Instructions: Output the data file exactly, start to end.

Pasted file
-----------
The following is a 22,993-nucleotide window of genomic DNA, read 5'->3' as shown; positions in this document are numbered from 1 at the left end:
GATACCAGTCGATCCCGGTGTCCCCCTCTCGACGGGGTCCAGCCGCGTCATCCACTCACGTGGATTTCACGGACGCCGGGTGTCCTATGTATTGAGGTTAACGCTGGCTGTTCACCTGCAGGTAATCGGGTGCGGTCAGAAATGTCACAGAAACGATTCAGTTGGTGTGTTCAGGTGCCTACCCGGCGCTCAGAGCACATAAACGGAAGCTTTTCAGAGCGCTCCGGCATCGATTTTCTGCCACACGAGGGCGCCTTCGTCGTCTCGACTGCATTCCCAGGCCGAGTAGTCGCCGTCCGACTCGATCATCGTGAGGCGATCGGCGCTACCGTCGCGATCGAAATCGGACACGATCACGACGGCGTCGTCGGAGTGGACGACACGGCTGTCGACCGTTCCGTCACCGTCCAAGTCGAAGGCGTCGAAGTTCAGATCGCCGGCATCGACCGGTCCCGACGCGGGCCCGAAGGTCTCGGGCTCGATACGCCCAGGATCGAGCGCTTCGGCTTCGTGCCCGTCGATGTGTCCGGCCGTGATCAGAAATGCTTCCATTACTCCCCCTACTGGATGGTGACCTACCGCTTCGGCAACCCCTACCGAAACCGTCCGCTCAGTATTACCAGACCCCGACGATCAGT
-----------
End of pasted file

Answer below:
The following is a 22,993-nucleotide window of genomic DNA, read 5'->3' as shown; positions in this document are numbered from 1 at the left end:
GATACCAGTCGATCCCGGTGTCCCCCTCTCGACGGGGTCCAGCCGCGTCATCCACTCACGTGGATTTCACGGACGCCGGGTGTCCTATGTATTGAGGTTAACGCTGGCTGTTCACCTGCAGGTAATCGGGTGCGGTCAGAAATGTCACAGAAACGATTCAGTTGGTGTGTTCAGGTGCCTACCCGGCGCTCAGAGCACATAAACGGAAGCTTTTCAGAGCGCTCCGGCATCGATTTTCTGCCACACGAGGGCGCCTTCGTCGTCTCGACTGCATTCCCAGGCCGAGTAGTCGCCGTCCGACTCGATCATCGTGAGGCGATCGGCGCTACCGTCGCGATCGAAATCGGACACGATCACGACGGCGTCGTCGGAGTGGACGACACGGCTGTCGACCGTTCCGTCACCGTCCAAGTCGAAGGCGTCGAAGTTCAGATCGCCGGCATCGACCGGTCCCGACGCGGGCCCGAAGGTCTCGGGCTCGATACGCCCAGGATCGAGCGCTTCGGCTTCGTGCCCGTCGATGTGTCCGGCCGTGATCAGAAATGCTTCCATTACTCCCCCTACTGGATGGTGACCTACCGCTTCGGCAACCCCTACCGAAACCGTCCGCTCAGTATTACCAGACCCCGACGATCAGT